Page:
Academic journal article The Hudson Review

Betjeman's Way

Academic journal article The Hudson Review

Betjeman's Way

Article excerpt

Betjeman's Way

THICK AND FAST COME THE BIOGRAPHIES OF ENGLISH WRITERS from the century past: Graham Greene, Isherwood, Spender, Anthony Powell, V. S. Pritchett, among the most recent. Bevis Hillier published the first of his three-volume life of John Betjeman in 1988,' taking the poet up through childhood conflicts with his father, schooling at Marlborough and Oxford (which he left without a degree), and marriage to Penelope Chetwode in 1933 at the age of twenty-seven and in the face of her disapproving parents. Although Young Betjeman ran to a (relatively) modest 477 pages, Mr. Hillier warned that there was a lot more to come by quoting an earlier biographer of Betjeman who announced that he was "not an admirer of the vacuum-cleaner school of biography" whose aim was to heap up fact, anecdote and whatever else into an enormous pile. Hillier demurred, noting that he was not only a biographer but a "source" who had direct access to many of the people appearing in his chronicle, "advantages which no future biographer of Betjeman can have: friendship and long talks with him and his wife Penelope, and interviews with many of his friends and associates."

These words recur in the preface to the second volume2 and now once more in the concluding one.3 Both books run to over 700 pages, bringing the grand total to just short of 2000. Since Betjeman authorized Hillier way back in 1976 to be his Boswell, this means that nearly thirty years of immersion in the great man's doings have gone into the enterprise. (Bevis Hillier meanwhile has published books on plastics, porcelain, and art deco.) It is surely natural to wonder whether the agreeable and gifted Betjeman needs quite such a "grand canvas"Hillier's phrase-as these volumes make up; evidently American publishers don't think so, since none of the books have appeared here. Is Betjeman too quintessentially an English phenomenon to bear transmission across the water?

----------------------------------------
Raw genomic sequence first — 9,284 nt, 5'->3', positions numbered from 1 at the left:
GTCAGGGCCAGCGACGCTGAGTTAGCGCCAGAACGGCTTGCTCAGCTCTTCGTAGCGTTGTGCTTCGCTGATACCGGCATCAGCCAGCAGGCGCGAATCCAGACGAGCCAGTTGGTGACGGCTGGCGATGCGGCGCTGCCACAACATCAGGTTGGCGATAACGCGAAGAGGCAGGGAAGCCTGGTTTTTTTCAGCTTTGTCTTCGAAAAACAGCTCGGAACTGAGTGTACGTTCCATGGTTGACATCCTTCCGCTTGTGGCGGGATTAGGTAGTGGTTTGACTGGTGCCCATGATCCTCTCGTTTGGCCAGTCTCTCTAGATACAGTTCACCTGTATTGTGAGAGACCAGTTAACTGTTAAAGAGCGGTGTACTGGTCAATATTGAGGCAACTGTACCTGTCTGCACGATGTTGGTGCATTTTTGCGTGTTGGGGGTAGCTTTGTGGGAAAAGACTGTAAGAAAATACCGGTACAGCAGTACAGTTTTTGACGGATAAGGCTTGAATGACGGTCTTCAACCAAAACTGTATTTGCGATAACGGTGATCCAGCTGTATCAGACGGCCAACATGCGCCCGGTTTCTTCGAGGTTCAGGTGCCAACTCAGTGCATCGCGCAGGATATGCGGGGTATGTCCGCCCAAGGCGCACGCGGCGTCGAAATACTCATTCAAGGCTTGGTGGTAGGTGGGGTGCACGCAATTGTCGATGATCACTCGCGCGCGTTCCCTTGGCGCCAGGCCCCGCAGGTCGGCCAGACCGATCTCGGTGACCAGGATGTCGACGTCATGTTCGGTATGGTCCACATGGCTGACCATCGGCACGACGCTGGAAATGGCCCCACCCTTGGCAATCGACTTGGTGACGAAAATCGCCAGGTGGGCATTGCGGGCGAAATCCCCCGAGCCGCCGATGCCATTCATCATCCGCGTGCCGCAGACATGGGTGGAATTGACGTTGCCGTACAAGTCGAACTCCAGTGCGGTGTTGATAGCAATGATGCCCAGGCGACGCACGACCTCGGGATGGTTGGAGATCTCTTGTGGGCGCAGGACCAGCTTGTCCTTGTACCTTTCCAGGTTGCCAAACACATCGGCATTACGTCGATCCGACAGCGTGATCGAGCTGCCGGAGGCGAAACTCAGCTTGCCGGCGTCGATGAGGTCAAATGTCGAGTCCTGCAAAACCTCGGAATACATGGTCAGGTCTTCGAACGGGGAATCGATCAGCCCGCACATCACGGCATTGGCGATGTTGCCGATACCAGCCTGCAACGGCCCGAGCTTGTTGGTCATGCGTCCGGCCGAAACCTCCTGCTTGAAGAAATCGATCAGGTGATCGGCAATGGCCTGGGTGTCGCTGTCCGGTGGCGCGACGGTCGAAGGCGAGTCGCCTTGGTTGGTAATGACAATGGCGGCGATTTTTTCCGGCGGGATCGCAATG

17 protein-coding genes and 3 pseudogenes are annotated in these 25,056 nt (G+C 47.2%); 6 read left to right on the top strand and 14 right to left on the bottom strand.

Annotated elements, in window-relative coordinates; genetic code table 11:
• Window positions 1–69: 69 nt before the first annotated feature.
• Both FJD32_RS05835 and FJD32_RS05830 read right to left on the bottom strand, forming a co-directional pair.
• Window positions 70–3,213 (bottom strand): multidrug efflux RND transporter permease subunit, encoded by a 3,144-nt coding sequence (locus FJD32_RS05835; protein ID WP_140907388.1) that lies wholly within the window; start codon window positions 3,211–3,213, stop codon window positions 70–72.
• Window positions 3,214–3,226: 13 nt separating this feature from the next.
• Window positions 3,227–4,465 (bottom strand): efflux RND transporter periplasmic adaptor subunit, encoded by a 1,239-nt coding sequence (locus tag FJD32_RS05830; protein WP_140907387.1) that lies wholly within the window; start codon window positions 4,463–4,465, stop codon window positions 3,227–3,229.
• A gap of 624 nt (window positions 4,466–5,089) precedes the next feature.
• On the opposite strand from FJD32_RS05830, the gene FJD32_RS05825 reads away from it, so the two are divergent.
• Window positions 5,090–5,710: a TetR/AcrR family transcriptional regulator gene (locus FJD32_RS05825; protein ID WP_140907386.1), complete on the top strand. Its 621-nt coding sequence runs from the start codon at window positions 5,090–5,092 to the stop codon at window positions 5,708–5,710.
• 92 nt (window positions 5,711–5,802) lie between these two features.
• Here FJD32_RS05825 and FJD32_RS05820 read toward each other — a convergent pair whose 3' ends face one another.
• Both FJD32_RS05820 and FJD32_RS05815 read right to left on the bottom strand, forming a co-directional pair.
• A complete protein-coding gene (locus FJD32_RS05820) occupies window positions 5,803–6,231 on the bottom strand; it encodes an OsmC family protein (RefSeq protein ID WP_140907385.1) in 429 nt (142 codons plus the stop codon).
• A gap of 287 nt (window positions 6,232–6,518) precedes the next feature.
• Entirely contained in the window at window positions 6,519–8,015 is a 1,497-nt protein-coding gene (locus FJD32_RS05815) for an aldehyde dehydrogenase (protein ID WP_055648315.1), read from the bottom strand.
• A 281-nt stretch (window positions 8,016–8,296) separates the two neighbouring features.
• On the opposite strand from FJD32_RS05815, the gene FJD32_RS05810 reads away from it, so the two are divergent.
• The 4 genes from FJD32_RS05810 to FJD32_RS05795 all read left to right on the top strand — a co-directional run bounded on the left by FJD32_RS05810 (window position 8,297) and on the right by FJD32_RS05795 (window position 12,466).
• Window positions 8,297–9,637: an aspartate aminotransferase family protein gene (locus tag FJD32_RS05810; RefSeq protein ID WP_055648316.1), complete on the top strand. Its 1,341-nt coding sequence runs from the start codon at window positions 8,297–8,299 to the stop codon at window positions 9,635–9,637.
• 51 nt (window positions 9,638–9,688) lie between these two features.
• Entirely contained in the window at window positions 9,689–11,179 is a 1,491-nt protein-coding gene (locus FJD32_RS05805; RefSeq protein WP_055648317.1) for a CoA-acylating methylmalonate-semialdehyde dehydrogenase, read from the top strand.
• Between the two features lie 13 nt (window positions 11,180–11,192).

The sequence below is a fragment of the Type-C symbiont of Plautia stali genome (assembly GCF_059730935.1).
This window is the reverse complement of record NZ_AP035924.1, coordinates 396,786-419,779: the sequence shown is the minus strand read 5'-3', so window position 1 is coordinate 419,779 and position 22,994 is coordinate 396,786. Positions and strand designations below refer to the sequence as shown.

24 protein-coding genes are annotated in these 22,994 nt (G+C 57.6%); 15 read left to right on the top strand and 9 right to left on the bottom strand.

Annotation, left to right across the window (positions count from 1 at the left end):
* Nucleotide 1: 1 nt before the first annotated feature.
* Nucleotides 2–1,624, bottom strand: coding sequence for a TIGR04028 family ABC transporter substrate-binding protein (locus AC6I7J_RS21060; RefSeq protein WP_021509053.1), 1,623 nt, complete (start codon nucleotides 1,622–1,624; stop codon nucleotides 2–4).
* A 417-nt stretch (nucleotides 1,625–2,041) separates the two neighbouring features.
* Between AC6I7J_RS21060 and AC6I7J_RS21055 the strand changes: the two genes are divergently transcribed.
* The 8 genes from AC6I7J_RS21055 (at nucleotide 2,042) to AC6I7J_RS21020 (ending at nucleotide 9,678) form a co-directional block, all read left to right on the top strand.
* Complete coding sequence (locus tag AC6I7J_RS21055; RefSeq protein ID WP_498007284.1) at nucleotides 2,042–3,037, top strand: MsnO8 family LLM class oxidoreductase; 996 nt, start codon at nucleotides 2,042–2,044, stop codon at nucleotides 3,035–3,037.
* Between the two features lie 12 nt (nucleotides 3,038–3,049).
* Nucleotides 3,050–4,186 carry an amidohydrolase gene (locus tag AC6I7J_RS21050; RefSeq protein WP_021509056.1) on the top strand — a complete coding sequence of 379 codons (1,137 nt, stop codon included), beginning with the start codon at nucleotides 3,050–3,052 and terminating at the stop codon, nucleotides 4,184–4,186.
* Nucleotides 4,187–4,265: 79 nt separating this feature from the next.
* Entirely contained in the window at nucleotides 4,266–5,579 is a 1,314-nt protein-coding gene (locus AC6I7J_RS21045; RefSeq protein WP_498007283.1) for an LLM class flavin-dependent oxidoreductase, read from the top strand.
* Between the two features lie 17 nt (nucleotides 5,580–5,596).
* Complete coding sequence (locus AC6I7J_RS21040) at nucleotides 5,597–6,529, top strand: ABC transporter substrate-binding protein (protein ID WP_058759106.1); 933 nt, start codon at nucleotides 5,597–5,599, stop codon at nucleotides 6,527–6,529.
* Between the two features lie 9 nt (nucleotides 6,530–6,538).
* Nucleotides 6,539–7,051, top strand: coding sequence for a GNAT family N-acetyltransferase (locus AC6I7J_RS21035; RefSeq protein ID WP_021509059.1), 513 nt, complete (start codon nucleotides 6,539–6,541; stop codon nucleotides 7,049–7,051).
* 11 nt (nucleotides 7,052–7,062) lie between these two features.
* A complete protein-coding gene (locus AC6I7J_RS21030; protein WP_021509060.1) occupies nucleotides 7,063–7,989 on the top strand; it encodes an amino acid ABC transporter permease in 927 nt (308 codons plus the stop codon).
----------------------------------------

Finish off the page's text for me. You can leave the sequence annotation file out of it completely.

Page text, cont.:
Hillier's application of the vacuum cleaner was evident in Young Betjeman when, discussing Betjeman's homosexual inclinations while at Oxford, he notes that report of a bedding between Auden and his subject is "probably" true. (Presumably they paid the "scout" five pounds to keep quiet, Auden later remarking that it wasn't worth the money.) In the midst of reminding us that single-sex love was common in English all-boy schools, Hillier provides further evidence of Betjeman's proclivities:

John Bowle said that at Oxford John frequently slept with an Old Marlburian Balliol undergraduate of John's year, David Dent (who took a first in Jurisprudence, married in 1930 and died in 1933). Lionel Perry remembered that John "had a crush" on Hugh Gaitskell. "He would say to him, 'Hugh, may I stroke your bottom.' And Hugh would say, Oh, I suppose so, if you must'."

Good fun no doubt, and in case you never heard of David Dent (as you must have done of Hugh Gaitskell), his "first in Jurisprudence" is dutifully recorded along with his brief marital career (was his early death a consequence of missing his old Marlburian friend?). There is enough similar trivia to make us wonder about its worth; this reader trawled the 2000 pages with some delight, but also with impatience, at times annoyance. Why am I being told all this? Would it all come elear if I'd been educated at Marlborough and Oxford?

In the present volume, Hillier dates 1961 as the year Betjeman began to transform himself "from Bright Young Thing and enfant terrible, into Grand Old Man." With the publication of his Collected Poems in 1958, which sold astonishing numbers of copies (Tennyson and A Shropshire Lad were comparable sellers), and his verse autobiography Summoned by Bells (1960), a popular if not exactly a critical success, Betjeman-who also began to appear frequently on television-became a kind of household word. For those who did not admire his work, he was a portent of English philistinism and complacency. John Wain, who compared the blank verse of Summoned by Bells to writing jingles on Christmas cards, found the fact that to many people Betjeman was the only attractive contemporary poet, to be "merely one more sign that the mass middle-brow public distrusts and fears poetry. …

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